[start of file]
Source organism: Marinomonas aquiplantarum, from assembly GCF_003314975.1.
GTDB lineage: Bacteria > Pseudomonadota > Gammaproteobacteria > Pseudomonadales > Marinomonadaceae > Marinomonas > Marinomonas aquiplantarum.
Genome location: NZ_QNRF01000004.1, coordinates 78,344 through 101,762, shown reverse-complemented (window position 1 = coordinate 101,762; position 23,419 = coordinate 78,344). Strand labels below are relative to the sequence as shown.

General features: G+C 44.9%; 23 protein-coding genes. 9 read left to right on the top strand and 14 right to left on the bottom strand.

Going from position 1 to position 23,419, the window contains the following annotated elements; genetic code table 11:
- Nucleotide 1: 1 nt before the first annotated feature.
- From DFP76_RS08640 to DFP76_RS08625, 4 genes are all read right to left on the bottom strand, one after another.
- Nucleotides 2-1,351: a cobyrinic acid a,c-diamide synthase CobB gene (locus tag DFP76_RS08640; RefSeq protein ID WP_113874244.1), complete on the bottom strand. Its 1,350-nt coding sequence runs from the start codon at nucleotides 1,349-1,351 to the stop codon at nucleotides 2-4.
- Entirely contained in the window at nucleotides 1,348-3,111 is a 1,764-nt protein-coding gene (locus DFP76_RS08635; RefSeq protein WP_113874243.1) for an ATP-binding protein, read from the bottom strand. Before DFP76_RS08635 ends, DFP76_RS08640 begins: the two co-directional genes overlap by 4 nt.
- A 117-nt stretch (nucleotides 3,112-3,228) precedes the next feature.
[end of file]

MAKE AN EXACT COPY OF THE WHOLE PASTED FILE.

Source organism: Marinomonas aquiplantarum, from assembly GCF_003314975.1.
GTDB lineage: Bacteria > Pseudomonadota > Gammaproteobacteria > Pseudomonadales > Marinomonadaceae > Marinomonas > Marinomonas aquiplantarum.
Genome location: NZ_QNRF01000004.1, coordinates 78,344 through 101,762, shown reverse-complemented (window position 1 = coordinate 101,762; position 23,419 = coordinate 78,344). Strand labels below are relative to the sequence as shown.

General features: G+C 44.9%; 23 protein-coding genes. 9 read left to right on the top strand and 14 right to left on the bottom strand.

Going from position 1 to position 23,419, the window contains the following annotated elements; genetic code table 11:
- Nucleotide 1: 1 nt before the first annotated feature.
- From DFP76_RS08640 to DFP76_RS08625, 4 genes are all read right to left on the bottom strand, one after another.
- Nucleotides 2-1,351: a cobyrinic acid a,c-diamide synthase CobB gene (locus tag DFP76_RS08640; RefSeq protein ID WP_113874244.1), complete on the bottom strand. Its 1,350-nt coding sequence runs from the start codon at nucleotides 1,349-1,351 to the stop codon at nucleotides 2-4.
- Entirely contained in the window at nucleotides 1,348-3,111 is a 1,764-nt protein-coding gene (locus DFP76_RS08635; RefSeq protein WP_113874243.1) for an ATP-binding protein, read from the bottom strand. Before DFP76_RS08635 ends, DFP76_RS08640 begins: the two co-directional genes overlap by 4 nt.
- A 117-nt stretch (nucleotides 3,112-3,228) precedes the next feature.